I have been in the midst of a personal challenge for the past several months. I have been trying to stop saying “just.”
It began when I heard one of those radio shows where people call in and guess the answer to a question. The question was: “What is the one word that you can stop saying at work to make you sound smarter?” I thought the answer would be “um” or “like.” Much to my surprise, the answer was “just.”
After the answer was revealed, the radio host presented some examples of how people do this at work.
In an email: “Just wanted to remind you that your report is due next week!”
During a meeting: “I just thought it might be a good idea if we…”
And the the one of which I am most guilty: “This is just my opinion, but…”
I immediately thought of how significant this is beyond the work setting. I began to notice how often I said “just” in this type of manner. In fact, shortly after I heard this, a video documentary about the church in Hamilton was released in which I had participated. I said “just” so many times in my clip that I wanted to smack my own face on the screen.
“I just have to say that it’s just so wonderful to be part of something like this. It’s just been so great.”
Clearly, I had a problem.
I began to pay attention to how often I said just and in what context. Almost always it was to come across as more gentle, less offensive or less aggressive. “ I just wanted to tell you that I was thinking of you this week…” Or “This is just an idea I had…” Or “I just think this is something you might want to think about.”
But none of these things are “just” something. They are each important, and meaningful. Why not say: “I want to tell you I’m thinking of you.” “This is my idea.” “I’d like you to think about…” It’s not just a little message or a little idea. It’s what I want to say, what I think, what I have chosen to tell you – and it matters.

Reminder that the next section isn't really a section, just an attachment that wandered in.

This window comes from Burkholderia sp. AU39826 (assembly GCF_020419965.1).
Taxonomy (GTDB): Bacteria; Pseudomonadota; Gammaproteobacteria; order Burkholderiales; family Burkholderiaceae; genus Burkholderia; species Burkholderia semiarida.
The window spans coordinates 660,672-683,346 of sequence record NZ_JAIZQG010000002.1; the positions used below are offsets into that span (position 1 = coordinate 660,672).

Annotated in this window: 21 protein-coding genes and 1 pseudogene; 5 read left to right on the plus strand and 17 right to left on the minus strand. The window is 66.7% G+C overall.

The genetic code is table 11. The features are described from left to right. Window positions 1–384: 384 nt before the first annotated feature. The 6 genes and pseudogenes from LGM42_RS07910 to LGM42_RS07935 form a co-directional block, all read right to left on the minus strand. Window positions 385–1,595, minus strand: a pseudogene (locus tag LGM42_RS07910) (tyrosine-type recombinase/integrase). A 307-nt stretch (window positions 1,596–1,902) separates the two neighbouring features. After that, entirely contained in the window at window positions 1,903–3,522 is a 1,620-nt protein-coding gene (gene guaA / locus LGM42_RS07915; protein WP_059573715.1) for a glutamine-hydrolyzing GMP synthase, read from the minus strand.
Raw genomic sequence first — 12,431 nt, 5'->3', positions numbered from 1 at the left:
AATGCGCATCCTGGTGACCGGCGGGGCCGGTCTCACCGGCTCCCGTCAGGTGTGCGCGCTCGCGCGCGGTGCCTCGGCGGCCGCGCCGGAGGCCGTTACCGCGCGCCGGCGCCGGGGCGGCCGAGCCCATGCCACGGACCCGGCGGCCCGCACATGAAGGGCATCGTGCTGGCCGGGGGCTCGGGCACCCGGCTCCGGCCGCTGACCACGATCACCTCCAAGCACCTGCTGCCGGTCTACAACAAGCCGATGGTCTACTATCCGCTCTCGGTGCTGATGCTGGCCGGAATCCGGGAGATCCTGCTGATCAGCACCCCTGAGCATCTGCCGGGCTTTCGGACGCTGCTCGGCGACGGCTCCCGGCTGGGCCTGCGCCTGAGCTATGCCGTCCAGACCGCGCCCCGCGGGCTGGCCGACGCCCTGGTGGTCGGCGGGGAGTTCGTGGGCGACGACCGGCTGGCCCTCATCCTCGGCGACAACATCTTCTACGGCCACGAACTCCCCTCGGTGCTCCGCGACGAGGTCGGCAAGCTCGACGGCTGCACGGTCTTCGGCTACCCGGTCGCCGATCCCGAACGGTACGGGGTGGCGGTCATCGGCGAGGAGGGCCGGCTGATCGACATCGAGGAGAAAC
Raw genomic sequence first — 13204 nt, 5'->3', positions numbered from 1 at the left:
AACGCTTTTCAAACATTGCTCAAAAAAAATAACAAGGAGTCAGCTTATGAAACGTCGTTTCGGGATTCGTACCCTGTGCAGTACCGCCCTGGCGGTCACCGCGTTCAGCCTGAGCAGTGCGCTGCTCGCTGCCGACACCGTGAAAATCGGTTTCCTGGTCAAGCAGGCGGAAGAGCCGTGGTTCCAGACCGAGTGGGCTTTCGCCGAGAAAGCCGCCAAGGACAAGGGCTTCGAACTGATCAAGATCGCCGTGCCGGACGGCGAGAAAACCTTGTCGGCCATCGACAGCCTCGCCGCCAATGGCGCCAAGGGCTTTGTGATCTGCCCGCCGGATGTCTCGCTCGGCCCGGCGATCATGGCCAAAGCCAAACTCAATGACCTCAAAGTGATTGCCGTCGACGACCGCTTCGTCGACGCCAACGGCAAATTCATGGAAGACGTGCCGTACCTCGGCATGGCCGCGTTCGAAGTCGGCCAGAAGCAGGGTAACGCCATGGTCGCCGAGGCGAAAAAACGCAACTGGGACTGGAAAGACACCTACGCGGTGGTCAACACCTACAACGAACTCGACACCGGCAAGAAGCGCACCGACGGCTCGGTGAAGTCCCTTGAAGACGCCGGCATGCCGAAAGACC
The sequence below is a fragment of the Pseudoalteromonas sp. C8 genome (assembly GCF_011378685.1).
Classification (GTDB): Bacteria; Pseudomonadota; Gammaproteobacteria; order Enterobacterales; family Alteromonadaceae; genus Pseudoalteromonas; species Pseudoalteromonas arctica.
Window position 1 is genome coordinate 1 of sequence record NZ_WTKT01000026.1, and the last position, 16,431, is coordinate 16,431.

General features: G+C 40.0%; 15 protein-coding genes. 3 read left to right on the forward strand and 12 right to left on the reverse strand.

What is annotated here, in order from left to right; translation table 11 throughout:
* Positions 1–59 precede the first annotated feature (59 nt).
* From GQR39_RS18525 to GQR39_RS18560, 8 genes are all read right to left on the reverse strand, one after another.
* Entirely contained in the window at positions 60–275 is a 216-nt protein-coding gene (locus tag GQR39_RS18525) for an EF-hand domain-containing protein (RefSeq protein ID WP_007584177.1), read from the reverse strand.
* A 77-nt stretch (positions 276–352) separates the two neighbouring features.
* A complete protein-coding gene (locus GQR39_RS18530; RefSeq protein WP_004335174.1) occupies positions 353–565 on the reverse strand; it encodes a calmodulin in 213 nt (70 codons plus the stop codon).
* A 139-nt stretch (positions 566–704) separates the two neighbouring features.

I just think that sometimes we just feel like if we just use a little word like just that it can soften something just a little and it just won’t seem as threatening. Or it’s just that we feel like it’s “just” me and that I just don’t have as much to contribute as someone else. It’s just a real problem.
I began to make a real effort to say “just” less, especially in writing. I can’t tell you how many times I found myself pressing backspace on an email or a facebook message because I’d done it again. “Just little old me here!!” “Just my thoughts!” “Just reminding you of our meeting tonight!!”
There are, of course, lots of times “just” is still useful. For example, our church motto is “Come, Just As You Are,” and I think it’s pretty great. But I realized I used “just” way too often in ways that basically said: “This doesn’t matter all that much.” After all, it’s just me.
It was time to stop. Not because I wanted to sound smarter, but because with that little word I was telling myself and others a lie every time I said it. The lie was: “It’s just me.”
I am not “just me.” I am me. My thoughts or ideas are not “just” my thoughts. They are my thoughts, my ideas – often my very heart. That is not “just” anything.
What was interesting? For me, the practice of deleting “just” in these contexts soon became a reminder to think of myself as God sees me. Perhaps this sounds like a leap, but I am not “just anybody” to God. And neither are you.
Just something for you to think about!
SOMETHING FOR YOU TO THINK ABOUT.
I hope you will.